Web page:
You might be wondering why any sane person would want to try winter camping. The apparent negatives are myriad: It’s cold, wet, snowy, windy, and miserable. Why would you want to experience that? Well, the positives are also that it’s cold, wet, snowy, windy, and miserable. The positives are the negatives.
Everyone’s been on a vacation that was “ruined” by bad weather or crazy bad luck befalling them, only to have it become one of the most vivid, best memories of their lives because it was so intense, difficult, and out of the ordinary. It becomes a story you can tell for years after. Even though it’s “bad” in the moment, it’s a source of joy for the rest of your life.
There are more reasons to winter camp, of course:
To harden yourself. Rather than wait for them to happen, we should prepare for difficult situations before they’re thrust upon you. Consensual hardship, like camping in the winter, prepares you for the unforeseen.
To improve your metabolic health. Cold weather exposure is beneficial in its own right, increasing metabolically-active brown fat deposits, improving your cold tolerance, and boosting mitochondrial function.
To learn how to enjoy all seasons. It’s not as easy as warm weather camping, but winter camping is a way to appreciate and treasure three months of the year that most people write off. If you can appreciate winter camping, that’s extra time you get to spend out in nature. That’s three more months of living.
Winter camping is not the same as winter backpacking. There is some overlap, but camping implies access to a car, while backpacking implies severe weight limitations. This post is about winter camping—so it assumes you have a little more room to pack things.
What to Remember When Winter Camping
Accept that you will be cold and uncomfortable
To begin with, the most important part of winter camping is to prepare yourself for the physical reality of being outside in the cold. It’s going to be cold and possibly wet, but you are prepared for it. You can handle it. It will not break you. You have to know what you’re signing up for. Accept the climactic realities, and you’ll be able to focus on transcending them and having fun.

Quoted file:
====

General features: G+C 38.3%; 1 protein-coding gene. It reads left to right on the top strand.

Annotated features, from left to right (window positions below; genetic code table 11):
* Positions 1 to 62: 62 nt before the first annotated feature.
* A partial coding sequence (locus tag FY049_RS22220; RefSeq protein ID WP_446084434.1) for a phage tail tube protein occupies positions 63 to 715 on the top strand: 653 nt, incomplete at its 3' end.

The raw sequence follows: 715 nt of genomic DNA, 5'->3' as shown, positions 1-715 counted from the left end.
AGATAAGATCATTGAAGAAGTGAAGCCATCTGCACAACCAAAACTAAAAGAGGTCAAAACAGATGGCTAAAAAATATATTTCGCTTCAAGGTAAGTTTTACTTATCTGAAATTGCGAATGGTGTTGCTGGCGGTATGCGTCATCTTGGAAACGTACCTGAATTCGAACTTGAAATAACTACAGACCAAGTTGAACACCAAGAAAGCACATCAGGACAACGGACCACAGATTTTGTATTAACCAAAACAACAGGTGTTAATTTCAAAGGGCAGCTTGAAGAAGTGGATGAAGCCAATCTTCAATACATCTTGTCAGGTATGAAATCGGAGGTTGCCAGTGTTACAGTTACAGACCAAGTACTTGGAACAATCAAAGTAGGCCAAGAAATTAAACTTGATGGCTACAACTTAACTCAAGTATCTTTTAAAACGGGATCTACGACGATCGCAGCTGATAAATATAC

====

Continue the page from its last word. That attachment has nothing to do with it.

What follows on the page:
You can’t just sit around in the cold and hope to have a nice time. You must be active. You have to be hiking, snow-shoeing, cross country skiing, skiing or snowboarding or sledding. You should be having snowball fights and building snow forts. Staying active keeps your body temperature up and makes meals all that much more satisfying.
Keep calorie intake up
If you stay active like you should, this will take care of itself, but maintaining a higher calorie intake will help you maintain body temperature and cold tolerance.
Know how to build a fire in the snow
With a large enough fire you can handle any amount of cold weather. If you’re lucky, your campsite will come with a fire ring. If you’re not, you’ll have to build a fire directly in the snow. You can’t just start the fire right on the snow. It’ll melt and put out the fire. Instead, spend some time stomping down the snow until it’s compressed and flat, then lay down a piece of sheet metal or create a “floor” of heavy logs upon which you can build the fire.
If you didn’t bring your own wood, you’ll have to find it in the area. To identify burnable wood in winter, keep these tips in mind:
Smaller branches or twigs should snap cleanly and audibly when bent.
Larger logs should be “light” for their size and have long vertical cracks.
Standing dead trees will usually be dry and burnable (that’s where your axe and saw come in).
Ground should be flat and sturdy, so you may have to pack down snow until it’s level and compact. You should have a windbreak, either natural (large trees, rocks, etc) or manmade (build your own out of snow) to minimize the amount of wind hitting your tent.